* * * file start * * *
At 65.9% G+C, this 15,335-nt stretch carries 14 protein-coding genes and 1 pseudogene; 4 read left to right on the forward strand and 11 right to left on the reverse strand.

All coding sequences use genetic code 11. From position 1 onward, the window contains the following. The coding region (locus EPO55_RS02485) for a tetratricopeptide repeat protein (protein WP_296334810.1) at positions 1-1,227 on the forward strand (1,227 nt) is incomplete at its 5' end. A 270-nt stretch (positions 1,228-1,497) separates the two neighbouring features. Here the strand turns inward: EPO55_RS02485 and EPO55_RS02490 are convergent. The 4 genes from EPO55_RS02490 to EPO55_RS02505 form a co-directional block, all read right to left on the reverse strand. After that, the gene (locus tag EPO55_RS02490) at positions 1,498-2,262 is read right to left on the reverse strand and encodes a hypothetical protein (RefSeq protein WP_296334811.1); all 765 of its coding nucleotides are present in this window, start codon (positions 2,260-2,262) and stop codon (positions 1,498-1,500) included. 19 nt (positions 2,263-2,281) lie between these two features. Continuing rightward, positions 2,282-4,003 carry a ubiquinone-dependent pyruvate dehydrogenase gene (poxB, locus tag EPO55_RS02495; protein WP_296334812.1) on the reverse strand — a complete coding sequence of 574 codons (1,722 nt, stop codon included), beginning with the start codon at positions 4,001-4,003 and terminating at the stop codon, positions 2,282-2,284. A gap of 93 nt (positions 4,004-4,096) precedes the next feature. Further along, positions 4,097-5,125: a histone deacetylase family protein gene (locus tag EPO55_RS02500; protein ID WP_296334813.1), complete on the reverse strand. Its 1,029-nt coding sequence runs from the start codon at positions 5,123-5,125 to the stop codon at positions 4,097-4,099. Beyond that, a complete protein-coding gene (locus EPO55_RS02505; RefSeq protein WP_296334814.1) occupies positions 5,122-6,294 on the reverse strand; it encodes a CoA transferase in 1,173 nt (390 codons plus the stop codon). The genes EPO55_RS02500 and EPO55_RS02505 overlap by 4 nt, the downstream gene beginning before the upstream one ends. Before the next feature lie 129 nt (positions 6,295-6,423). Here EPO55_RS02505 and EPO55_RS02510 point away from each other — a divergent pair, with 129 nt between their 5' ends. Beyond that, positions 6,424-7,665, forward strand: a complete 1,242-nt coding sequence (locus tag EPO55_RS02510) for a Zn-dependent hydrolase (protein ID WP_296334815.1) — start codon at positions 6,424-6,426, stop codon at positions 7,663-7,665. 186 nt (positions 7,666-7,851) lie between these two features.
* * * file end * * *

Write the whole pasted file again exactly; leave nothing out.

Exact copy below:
At 65.9% G+C, this 15,335-nt stretch carries 14 protein-coding genes and 1 pseudogene; 4 read left to right on the forward strand and 11 right to left on the reverse strand.

All coding sequences use genetic code 11. From position 1 onward, the window contains the following. The coding region (locus EPO55_RS02485) for a tetratricopeptide repeat protein (protein WP_296334810.1) at positions 1-1,227 on the forward strand (1,227 nt) is incomplete at its 5' end. A 270-nt stretch (positions 1,228-1,497) separates the two neighbouring features. Here the strand turns inward: EPO55_RS02485 and EPO55_RS02490 are convergent. The 4 genes from EPO55_RS02490 to EPO55_RS02505 form a co-directional block, all read right to left on the reverse strand. After that, the gene (locus tag EPO55_RS02490) at positions 1,498-2,262 is read right to left on the reverse strand and encodes a hypothetical protein (RefSeq protein WP_296334811.1); all 765 of its coding nucleotides are present in this window, start codon (positions 2,260-2,262) and stop codon (positions 1,498-1,500) included. 19 nt (positions 2,263-2,281) lie between these two features. Continuing rightward, positions 2,282-4,003 carry a ubiquinone-dependent pyruvate dehydrogenase gene (poxB, locus tag EPO55_RS02495; protein WP_296334812.1) on the reverse strand — a complete coding sequence of 574 codons (1,722 nt, stop codon included), beginning with the start codon at positions 4,001-4,003 and terminating at the stop codon, positions 2,282-2,284. A gap of 93 nt (positions 4,004-4,096) precedes the next feature. Further along, positions 4,097-5,125: a histone deacetylase family protein gene (locus tag EPO55_RS02500; protein ID WP_296334813.1), complete on the reverse strand. Its 1,029-nt coding sequence runs from the start codon at positions 5,123-5,125 to the stop codon at positions 4,097-4,099. Beyond that, a complete protein-coding gene (locus EPO55_RS02505; RefSeq protein WP_296334814.1) occupies positions 5,122-6,294 on the reverse strand; it encodes a CoA transferase in 1,173 nt (390 codons plus the stop codon). The genes EPO55_RS02500 and EPO55_RS02505 overlap by 4 nt, the downstream gene beginning before the upstream one ends. Before the next feature lie 129 nt (positions 6,295-6,423). Here EPO55_RS02505 and EPO55_RS02510 point away from each other — a divergent pair, with 129 nt between their 5' ends. Beyond that, positions 6,424-7,665, forward strand: a complete 1,242-nt coding sequence (locus tag EPO55_RS02510) for a Zn-dependent hydrolase (protein ID WP_296334815.1) — start codon at positions 6,424-6,426, stop codon at positions 7,663-7,665. 186 nt (positions 7,666-7,851) lie between these two features.